India. America. Germany. China. Israel. Singapore. France. South Africa. Iran. New Zealand.
I could have been born anywhere in the world. It was just a chance of probability that my destiny was pinned to one location on God’s GPS. What if I belonged to somewhere else, to some other family, raised under another religion or culture, spoke a different language, ate another species or played on the snow instead of mud? Nothing. I would have still existed embracing the goodness of life.
Why then was I apprehensive that day?
My sister was completing her grad studies in the US then. On a casual phone conversation one day, she announced a bombshell news. She likes an American. Yes, an American born and raised in America! Not that my family wasn’t open minded. In fact there have been hardly any arranged marriages in our lineage for a few decades. Yet, accepting someone hailing from this far a land and culture wasn’t a easy thought to settle down with because we have never interacted with people of other countries before.
As a next step in this affair she brought him to India for a week’s stay. And one question my mom didn’t quit asking him almost every other day while he was here was, “Can we be sure that you wouldn’t leave each other?” Her anxiety as an Indian mother was rational. And all that he could reply her was, “My mom and dad are married for 40 years now and I was raised watching them. You must come to our place, visit my family to know life on the other side of the world isn’t as bad as you think.”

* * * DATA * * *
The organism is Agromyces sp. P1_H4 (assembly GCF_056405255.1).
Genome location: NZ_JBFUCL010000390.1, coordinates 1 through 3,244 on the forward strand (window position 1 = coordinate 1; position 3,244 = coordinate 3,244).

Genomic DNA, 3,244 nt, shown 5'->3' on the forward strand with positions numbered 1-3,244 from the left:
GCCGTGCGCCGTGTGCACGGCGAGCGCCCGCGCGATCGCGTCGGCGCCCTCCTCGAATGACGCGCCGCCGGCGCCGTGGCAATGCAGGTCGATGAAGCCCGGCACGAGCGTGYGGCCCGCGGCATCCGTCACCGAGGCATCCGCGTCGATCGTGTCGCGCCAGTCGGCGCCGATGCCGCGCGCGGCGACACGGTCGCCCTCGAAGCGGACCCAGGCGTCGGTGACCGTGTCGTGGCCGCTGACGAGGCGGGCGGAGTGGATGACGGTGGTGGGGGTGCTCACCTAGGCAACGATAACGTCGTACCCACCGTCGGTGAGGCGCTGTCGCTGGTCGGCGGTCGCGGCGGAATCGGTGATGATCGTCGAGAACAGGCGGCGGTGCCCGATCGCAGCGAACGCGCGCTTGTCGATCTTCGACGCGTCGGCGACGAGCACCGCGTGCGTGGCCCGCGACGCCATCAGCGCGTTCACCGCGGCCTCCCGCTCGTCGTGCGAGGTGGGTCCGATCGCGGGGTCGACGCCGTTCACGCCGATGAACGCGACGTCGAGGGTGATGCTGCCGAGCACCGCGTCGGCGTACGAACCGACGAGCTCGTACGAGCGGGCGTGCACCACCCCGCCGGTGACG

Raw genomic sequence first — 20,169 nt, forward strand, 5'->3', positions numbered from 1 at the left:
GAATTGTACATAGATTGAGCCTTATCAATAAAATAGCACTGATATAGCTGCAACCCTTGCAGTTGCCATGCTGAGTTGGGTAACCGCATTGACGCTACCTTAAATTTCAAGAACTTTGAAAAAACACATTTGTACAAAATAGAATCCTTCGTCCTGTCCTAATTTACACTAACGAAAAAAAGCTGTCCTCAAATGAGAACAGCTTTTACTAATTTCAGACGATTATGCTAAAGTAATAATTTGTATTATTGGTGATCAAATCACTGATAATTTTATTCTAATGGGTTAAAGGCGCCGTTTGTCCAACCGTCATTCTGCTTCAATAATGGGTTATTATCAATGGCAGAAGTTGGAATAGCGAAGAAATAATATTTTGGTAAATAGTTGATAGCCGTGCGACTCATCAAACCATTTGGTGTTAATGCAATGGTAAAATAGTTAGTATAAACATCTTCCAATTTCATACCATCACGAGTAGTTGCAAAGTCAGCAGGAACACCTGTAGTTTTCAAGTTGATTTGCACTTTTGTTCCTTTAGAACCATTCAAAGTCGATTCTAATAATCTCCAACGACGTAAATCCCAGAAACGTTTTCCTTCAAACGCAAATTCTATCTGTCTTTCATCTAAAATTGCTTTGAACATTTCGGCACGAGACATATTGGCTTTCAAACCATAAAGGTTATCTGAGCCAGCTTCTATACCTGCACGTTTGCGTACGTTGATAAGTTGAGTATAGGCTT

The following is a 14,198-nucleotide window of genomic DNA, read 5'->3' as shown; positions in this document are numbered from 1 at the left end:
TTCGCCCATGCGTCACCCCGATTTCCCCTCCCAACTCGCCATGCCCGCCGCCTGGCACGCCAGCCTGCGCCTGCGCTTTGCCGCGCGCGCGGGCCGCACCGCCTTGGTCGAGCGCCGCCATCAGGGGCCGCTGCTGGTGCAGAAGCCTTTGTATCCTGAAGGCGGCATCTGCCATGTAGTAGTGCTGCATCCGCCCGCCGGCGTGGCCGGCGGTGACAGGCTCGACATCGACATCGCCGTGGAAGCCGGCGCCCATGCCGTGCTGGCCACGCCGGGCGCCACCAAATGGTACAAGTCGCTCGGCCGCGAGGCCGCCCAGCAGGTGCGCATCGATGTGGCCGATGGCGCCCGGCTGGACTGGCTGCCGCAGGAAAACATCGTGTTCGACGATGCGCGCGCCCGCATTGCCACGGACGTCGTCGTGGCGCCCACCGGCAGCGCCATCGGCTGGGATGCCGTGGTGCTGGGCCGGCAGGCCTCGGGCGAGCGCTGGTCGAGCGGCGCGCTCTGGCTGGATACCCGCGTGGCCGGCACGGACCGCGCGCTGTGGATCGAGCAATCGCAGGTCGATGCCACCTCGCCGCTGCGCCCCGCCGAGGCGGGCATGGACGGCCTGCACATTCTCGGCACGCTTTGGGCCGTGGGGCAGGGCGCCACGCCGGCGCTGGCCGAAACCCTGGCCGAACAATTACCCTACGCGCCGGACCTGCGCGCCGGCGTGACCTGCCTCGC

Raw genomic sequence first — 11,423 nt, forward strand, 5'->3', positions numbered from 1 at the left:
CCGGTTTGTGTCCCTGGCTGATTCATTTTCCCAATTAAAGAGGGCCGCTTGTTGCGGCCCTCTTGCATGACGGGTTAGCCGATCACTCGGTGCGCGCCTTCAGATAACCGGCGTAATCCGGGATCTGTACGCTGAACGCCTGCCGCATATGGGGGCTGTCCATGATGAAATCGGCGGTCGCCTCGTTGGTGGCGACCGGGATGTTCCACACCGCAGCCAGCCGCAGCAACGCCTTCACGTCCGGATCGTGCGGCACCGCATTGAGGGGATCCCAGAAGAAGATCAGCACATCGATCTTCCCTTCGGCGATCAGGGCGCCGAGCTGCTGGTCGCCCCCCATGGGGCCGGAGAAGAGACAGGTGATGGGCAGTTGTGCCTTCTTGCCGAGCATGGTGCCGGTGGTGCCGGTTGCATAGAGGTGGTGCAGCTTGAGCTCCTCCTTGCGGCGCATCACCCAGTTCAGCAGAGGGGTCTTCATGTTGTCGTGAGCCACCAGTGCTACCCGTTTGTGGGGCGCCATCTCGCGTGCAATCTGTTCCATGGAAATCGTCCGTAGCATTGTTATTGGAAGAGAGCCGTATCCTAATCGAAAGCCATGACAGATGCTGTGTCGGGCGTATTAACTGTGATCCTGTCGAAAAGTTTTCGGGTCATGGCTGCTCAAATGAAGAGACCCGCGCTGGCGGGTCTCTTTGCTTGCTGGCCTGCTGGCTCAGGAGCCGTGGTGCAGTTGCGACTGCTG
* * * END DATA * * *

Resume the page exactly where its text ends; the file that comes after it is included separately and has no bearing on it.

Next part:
In a few months, we were flying high in Lufthansa, still partially closed to welcome a new genealogy into our family. We were oblivious then that the following month’s stay in the US has been destined as an heart-opening travel experience for us and that it could ring a new bell – the wedding bells – between two loving hearts.
Prejudices about people whom we have not met can often be irrational yet convince us in our points, until there comes a time to meet them. My first step out at the Frankfurt International Airport may have been a small step but a giant leap in my perception of the world. India is ofcourse beautiful but thinking India was alone beautiful was like croaking from within the walls of a well.
My assumption that Germans are cold people lost its validity in the few hours of transit time at the airport. Worried moms running behind their unstoppable little ones, a woman in distress who was travelling to her dad’s funeral, an elderly lady taking interest in the saree my mom was wearing, a young man helping a hurried couple to locate their departure gate – they all seemed connected; within themselves and within the rest of the world, living a warm life filled with emotions and everyday stress just like anybody else back in India. It felt like I must strike off –
Germans are cold people from my mind.
We soon arrived at the US, met his family and a few of his friends, visited his clinic and had a chat with his colleagues. My sister’s American and Indian friends visited us home, yeah for mom’s food. We travelled to six states and several cities. We stayed at some picturesque destinations. We met some interesting native Americans. A month’s time at the new place was jam-packed with warm people and pleasant travels.